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Oodles of applesOodles of apples

 

Roadside apples in early October.

Despite the blossom-killing frost last spring,the wild apple crop seems to be as prolific as ever,proving that the feral fruits growing on this hard-scrabble hill are indeed well adapted to harsh conditions. Unlike cultivated varieties that are propagated through grafting (cloning the mother tree) wild apples,like us,are the unique product of two distinct parents. So wild trees,even those growing side-by-side,produce fruits that look and taste completely different.

The apple trees growing along our country road,with their unkempt jumble of limbs and gauges from ditching and plowing aren’t pretty. Their small fruits are pock-marked,insect damaged and bruised,but I love to taste and compare them. When walking up the road with our neighbors through the brilliant fall foliage,we pick apples as we go along,discussing and critiquing them,then later try to remember which trees produce the best fruit. It’s become a fall tradition.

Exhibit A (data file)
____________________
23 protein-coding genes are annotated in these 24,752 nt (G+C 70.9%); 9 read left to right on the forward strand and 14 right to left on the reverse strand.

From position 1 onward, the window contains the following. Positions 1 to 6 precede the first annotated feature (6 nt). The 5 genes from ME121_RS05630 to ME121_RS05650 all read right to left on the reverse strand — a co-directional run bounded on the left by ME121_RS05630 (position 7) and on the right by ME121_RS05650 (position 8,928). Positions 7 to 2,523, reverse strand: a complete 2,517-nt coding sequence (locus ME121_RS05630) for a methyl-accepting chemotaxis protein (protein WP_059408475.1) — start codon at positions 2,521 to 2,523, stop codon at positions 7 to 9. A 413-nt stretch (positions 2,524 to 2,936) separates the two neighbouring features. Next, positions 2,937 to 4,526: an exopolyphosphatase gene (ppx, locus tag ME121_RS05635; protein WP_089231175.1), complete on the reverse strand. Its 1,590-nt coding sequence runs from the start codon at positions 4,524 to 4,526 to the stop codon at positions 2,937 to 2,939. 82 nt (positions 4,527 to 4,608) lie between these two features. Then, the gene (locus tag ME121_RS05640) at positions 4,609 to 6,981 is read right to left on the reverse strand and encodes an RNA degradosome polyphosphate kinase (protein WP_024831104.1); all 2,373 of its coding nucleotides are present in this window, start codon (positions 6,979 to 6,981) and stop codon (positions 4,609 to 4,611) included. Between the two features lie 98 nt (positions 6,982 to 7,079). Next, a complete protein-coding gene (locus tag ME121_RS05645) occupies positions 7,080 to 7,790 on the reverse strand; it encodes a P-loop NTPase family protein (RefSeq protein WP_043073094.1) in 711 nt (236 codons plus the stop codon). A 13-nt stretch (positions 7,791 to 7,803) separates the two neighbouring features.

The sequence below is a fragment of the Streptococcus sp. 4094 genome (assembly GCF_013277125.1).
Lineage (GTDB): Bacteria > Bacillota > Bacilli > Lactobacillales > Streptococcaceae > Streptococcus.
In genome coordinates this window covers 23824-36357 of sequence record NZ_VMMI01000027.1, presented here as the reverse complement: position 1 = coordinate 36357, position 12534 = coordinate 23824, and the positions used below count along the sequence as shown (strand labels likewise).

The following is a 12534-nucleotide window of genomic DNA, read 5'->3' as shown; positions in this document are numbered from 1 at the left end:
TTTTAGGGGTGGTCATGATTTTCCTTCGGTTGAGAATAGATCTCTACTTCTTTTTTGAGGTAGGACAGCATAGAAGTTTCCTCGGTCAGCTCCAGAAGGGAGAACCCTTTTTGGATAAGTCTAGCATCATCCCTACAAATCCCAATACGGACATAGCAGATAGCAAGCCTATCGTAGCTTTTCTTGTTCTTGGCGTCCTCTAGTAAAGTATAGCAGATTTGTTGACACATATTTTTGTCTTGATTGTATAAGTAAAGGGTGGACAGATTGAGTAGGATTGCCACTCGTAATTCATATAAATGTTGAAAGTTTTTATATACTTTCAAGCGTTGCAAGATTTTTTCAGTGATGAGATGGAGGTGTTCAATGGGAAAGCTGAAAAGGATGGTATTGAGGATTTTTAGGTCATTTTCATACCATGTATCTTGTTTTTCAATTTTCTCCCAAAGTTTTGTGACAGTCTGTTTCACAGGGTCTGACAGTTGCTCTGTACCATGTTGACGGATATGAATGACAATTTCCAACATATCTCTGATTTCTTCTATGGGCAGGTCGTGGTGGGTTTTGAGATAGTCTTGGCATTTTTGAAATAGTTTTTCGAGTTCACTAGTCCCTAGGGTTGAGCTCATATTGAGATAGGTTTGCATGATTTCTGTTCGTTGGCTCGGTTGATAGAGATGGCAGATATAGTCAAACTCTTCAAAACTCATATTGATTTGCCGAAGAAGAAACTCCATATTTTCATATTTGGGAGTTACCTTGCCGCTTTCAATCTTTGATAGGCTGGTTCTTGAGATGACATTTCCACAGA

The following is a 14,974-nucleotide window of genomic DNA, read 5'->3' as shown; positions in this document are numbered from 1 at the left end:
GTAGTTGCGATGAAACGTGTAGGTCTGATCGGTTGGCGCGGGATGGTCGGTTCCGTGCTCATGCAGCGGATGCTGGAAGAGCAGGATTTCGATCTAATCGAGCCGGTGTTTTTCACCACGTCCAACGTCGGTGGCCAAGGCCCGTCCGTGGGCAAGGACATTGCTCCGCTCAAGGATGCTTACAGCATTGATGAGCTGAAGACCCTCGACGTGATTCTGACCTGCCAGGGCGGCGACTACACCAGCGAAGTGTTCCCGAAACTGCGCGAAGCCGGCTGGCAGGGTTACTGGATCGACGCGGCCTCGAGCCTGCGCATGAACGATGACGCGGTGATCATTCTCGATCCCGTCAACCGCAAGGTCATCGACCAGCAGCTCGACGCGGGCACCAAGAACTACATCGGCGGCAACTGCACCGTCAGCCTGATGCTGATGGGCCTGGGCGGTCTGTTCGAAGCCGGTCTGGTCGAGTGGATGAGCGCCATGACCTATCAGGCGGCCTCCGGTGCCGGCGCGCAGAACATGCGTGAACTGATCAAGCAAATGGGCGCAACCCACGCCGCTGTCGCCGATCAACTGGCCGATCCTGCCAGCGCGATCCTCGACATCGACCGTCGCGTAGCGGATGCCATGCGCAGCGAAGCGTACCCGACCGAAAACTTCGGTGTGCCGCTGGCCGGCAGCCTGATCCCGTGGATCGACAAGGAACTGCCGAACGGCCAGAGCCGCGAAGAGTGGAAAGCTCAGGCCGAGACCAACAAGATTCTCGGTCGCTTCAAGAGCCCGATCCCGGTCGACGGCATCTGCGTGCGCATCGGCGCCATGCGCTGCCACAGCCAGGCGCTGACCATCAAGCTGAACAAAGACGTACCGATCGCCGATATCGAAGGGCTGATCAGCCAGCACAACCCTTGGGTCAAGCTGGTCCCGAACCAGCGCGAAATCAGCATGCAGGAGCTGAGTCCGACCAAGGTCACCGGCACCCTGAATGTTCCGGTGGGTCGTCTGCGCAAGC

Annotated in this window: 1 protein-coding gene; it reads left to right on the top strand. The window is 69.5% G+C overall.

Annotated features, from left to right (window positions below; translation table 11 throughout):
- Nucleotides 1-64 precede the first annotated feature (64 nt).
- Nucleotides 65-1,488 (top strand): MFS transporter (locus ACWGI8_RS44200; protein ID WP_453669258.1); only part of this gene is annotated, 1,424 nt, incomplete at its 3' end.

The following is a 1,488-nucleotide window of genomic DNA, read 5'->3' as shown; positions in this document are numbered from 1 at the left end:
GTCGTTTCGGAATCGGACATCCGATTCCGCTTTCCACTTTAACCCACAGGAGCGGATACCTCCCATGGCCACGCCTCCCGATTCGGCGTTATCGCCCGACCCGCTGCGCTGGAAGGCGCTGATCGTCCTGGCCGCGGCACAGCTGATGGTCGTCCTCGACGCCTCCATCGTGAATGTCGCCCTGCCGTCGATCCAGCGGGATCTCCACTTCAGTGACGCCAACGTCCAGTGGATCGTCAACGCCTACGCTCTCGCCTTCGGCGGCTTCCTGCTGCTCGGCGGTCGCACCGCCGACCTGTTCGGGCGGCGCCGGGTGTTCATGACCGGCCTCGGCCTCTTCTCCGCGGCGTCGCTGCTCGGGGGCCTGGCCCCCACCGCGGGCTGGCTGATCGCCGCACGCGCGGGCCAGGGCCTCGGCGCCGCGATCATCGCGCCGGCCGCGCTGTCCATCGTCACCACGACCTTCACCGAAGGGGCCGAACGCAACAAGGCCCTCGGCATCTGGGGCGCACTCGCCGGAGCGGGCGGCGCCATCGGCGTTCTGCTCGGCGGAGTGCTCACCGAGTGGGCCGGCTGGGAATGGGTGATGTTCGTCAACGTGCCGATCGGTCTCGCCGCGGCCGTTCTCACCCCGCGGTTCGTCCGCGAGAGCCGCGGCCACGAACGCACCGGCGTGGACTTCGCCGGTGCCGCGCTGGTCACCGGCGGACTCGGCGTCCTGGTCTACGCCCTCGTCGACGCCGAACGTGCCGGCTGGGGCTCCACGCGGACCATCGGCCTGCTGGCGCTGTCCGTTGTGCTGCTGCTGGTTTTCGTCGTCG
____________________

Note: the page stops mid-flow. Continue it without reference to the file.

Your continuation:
Flavors and textures are as varied as fine wines and can be described in the same way —bright,astringent,coarse,flowery,lingering. Even if the texture isn’t appealing for fresh eating it can be perfectly good for cooking. Timing too can make a difference. One of the most prolific trees on our walks had disappointingly inedible fruit earlier this fall but now after ripening fully,can be eaten and used in cooking. So we’ve learned to sample often and avoid deeming a tree’s fruit to be useless until the end of the apple picking season.

Apples from the abandoned orchard in the woods,with pumpkins and squash from the garden

When combined in cider,sauce or pies,a mix of wild apples results in a product full of character. I am especially fond of apple butter made from wild apples. Apple butter can be as simple as making apple sauce,using any method or recipe,then baking it in wide,shallow pan or cookie sheet in a low oven (about 300 F) for a couple hours until the flavors concentrate and begin to caramelize,stirring occasionally. Most recipes call for cinnamon and other spices,but when using wild apples,I can’t bear to mask the complex apple-ness so tend to cook them up with just a little maple syrup which adds a sweetness that is complementary.

At Kerry and Nate’s annual cider-making party last weekend we pressed wild apples together with the Macs and other orchard grown apples and the resulting cider is a flavor-packed,lip-smacking treat. The perfectly decent,locally produced commercial cider we’d gotten someplace else tastes downright dull in comparison. I’ve got to quick,post this message now so I can justify pouring myself another glass of the wild cider!

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